The Internal Revenue Service is writing a rule about how executors should calculate the value of taxable estates.

The IRS has proposed a draft of the rule, “Gross Estate; Election to Value on Alternate Valuation Date,” today in the Federal Register.

The draft regulation would affect estates big enough to be subject to the federal estate tax.

A federal estate tax law in effect since 1926 permits an executor to value an estate by looking at the price of assets sold or transferred through other means at any time during a 6-month period following an individual’s death, and then estimating the value that any remaining assets hold at the end of the 6-month period, IRS officials write in a notice of proposed rulemaking.

In 1935, in response to the 1929 stock market crash, Congress enacted a law that also permits executors to use the value that any remaining assets in an estate hold at the end of the 1-year period following an individual’s death.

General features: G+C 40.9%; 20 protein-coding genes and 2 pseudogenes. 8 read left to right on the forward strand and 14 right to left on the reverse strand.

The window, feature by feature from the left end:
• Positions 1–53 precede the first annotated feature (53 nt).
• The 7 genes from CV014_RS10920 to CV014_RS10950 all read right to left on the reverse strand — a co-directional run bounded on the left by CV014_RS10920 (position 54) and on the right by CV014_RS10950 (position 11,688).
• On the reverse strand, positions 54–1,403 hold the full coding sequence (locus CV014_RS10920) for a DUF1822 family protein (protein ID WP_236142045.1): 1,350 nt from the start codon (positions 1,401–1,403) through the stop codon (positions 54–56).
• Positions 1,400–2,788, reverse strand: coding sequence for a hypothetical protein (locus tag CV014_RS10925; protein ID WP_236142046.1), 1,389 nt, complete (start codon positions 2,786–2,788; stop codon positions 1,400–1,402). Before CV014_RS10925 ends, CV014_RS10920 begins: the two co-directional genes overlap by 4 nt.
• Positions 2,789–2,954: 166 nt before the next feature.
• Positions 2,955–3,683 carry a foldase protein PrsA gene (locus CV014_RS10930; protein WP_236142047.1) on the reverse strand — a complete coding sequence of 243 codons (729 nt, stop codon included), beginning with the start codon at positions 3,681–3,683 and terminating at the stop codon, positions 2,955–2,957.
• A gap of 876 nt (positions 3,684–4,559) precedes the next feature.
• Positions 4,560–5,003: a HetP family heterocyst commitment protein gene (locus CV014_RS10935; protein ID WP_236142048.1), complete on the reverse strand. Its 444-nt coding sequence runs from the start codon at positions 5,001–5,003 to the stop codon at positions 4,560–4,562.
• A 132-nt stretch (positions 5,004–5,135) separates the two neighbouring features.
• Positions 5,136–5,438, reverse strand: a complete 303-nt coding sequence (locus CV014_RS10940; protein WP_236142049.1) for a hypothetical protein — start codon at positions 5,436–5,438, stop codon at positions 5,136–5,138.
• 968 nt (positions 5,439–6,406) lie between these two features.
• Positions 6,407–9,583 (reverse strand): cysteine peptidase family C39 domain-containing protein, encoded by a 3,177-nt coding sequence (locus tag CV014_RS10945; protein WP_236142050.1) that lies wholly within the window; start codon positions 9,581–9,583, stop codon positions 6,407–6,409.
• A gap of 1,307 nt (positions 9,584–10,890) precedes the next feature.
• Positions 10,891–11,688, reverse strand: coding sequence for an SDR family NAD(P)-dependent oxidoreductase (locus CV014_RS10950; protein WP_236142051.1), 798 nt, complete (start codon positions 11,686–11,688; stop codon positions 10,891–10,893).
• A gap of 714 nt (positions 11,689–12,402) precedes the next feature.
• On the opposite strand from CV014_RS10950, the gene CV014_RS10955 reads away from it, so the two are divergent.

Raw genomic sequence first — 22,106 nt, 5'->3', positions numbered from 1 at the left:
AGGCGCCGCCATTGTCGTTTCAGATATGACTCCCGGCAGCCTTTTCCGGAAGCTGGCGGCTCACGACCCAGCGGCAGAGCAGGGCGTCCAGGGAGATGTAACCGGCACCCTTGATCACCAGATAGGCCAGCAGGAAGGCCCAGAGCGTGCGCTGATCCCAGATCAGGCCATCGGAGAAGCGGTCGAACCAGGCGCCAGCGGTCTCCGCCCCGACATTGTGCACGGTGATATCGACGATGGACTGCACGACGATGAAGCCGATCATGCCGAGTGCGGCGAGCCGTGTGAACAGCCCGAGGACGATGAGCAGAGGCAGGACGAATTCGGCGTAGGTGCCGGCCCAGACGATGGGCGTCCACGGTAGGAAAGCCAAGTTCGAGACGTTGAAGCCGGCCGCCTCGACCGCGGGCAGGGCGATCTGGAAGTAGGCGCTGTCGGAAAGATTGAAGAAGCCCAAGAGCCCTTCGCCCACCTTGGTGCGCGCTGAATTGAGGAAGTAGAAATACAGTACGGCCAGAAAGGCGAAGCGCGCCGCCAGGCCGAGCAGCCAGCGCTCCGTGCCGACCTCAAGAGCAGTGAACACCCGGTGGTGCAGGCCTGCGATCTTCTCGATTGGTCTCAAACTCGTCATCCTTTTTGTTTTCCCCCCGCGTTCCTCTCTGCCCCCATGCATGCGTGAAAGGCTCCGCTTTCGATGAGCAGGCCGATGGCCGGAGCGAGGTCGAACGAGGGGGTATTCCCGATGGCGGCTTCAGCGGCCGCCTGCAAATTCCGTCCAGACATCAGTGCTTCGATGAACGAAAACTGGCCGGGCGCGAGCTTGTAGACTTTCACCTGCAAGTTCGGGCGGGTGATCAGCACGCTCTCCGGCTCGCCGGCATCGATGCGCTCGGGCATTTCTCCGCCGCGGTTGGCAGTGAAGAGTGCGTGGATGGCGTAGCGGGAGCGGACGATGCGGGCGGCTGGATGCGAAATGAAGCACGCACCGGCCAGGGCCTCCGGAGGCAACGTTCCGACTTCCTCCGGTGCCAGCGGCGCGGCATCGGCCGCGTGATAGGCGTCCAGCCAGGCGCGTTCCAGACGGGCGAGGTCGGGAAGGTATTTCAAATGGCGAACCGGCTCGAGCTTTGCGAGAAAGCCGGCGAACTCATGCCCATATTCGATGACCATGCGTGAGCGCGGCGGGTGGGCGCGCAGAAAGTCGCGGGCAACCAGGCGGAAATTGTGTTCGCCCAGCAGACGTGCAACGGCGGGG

Some court cases have focused on the kinds of changes in value that executors can consider when valuing assets at the end of the 1-year period.

The proposed regulations would make it clear that executors can use the alternative 1-year valuation method to “estates that experience a reduction the value of the gross estate following the date of the decedent’s death due to market conditions, but not due to other post-death events,” officials write.

Executors could not consider voluntary acts of trustees when using the alternate valuation method, officials write.

If the regulations are approved, most would apply to the estates of individuals dying on or after April 25, 2008.

Comments on the proposed regulations are due July 24.